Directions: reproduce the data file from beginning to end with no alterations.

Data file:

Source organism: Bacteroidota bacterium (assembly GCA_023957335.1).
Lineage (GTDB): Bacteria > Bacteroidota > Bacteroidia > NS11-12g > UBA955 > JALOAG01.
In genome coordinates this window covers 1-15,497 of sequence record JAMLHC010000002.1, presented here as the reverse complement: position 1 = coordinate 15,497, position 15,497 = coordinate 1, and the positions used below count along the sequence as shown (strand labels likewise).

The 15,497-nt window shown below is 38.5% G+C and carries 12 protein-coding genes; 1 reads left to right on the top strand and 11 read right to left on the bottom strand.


Source organism: Bacteroidota bacterium (assembly GCA_023957335.1).
Lineage (GTDB): Bacteria > Bacteroidota > Bacteroidia > NS11-12g > UBA955 > JALOAG01.
In genome coordinates this window covers 1-15,497 of sequence record JAMLHC010000002.1, presented here as the reverse complement: position 1 = coordinate 15,497, position 15,497 = coordinate 1, and the positions used below count along the sequence as shown (strand labels likewise).

The 15,497-nt window shown below is 38.5% G+C and carries 12 protein-coding genes; 1 reads left to right on the top strand and 11 read right to left on the bottom strand.